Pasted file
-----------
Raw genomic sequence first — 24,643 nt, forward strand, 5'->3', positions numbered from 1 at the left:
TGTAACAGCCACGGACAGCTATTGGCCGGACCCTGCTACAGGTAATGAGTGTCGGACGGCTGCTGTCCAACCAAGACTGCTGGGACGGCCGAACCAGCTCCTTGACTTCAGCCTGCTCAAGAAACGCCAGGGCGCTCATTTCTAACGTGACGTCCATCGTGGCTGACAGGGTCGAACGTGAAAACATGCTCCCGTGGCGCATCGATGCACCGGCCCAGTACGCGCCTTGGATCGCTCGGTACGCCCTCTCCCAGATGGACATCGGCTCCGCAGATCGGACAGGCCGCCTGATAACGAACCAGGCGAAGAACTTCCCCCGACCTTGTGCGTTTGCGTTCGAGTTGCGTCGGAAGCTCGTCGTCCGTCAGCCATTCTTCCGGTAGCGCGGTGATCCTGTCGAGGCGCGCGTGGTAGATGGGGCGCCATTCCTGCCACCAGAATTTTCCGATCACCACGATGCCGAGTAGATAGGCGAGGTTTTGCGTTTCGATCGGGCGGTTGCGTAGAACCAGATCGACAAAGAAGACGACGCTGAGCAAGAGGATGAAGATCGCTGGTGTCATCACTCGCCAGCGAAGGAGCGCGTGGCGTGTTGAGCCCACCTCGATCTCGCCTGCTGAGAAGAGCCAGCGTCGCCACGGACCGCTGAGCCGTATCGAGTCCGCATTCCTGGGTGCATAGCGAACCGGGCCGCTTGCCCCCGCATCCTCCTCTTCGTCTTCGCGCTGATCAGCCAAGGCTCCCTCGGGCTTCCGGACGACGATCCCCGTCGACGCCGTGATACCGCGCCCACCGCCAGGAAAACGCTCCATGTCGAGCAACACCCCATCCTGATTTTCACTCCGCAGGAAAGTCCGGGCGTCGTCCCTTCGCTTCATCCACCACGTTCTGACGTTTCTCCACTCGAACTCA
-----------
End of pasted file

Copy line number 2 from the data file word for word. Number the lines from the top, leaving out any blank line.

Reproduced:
TGTAACAGCCACGGACAGCTATTGGCCGGACCCTGCTACAGGTAATGAGTGTCGGACGGCTGCTGTCCAACCAAGACTGCTGGGACGGCCGAACCAGCTCCTTGACTTCAGCCTGCTCAAGAAACGCCAGGGCGCTCATTTCTAACGTGACGTCCATCGTGGCTGACAGGGTCGAACGTGAAAACATGCTCCCGTGGCGCATCGATGCACCGGCCCAGTACGCGCCTTGGATCGCTCGGTACGCCCTCTCCCAGATGGACATCGGCTCCGCAGATCGGACAGGCCGCCTGATAACGAACCAGGCGAAGAACTTCCCCCGACCTTGTGCGTTTGCGTTCGAGTTGCGTCGGAAGCTCGTCGTCCGTCAGCCATTCTTCCGGTAGCGCGGTGATCCTGTCGAGGCGCGCGTGGTAGATGGGGCGCCATTCCTGCCACCAGAATTTTCCGATCACCACGATGCCGAGTAGATAGGCGAGGTTTTGCGTTTCGATCGGGCGGTTGCGTAGAACCAGATCGACAAAGAAGACGACGCTGAGCAAGAGGATGAAGATCGCTGGTGTCATCACTCGCCAGCGAAGGAGCGCGTGGCGTGTTGAGCCCACCTCGATCTCGCCTGCTGAGAAGAGCCAGCGTCGCCACGGACCGCTGAGCCGTATCGAGTCCGCATTCCTGGGTGCATAGCGAACCGGGCCGCTTGCCCCCGCATCCTCCTCTTCGTCTTCGCGCTGATCAGCCAAGGCTCCCTCGGGCTTCCGGACGACGATCCCCGTCGACGCCGTGATACCGCGCCCACCGCCAGGAAAACGCTCCATGTCGAGCAACACCCCATCCTGATTTTCACTCCGCAGGAAAGTCCGGGCGTCGTCCCTTCGCTTCATCCACCACGTTCTGACGTTTCTCCACTCGAACTCA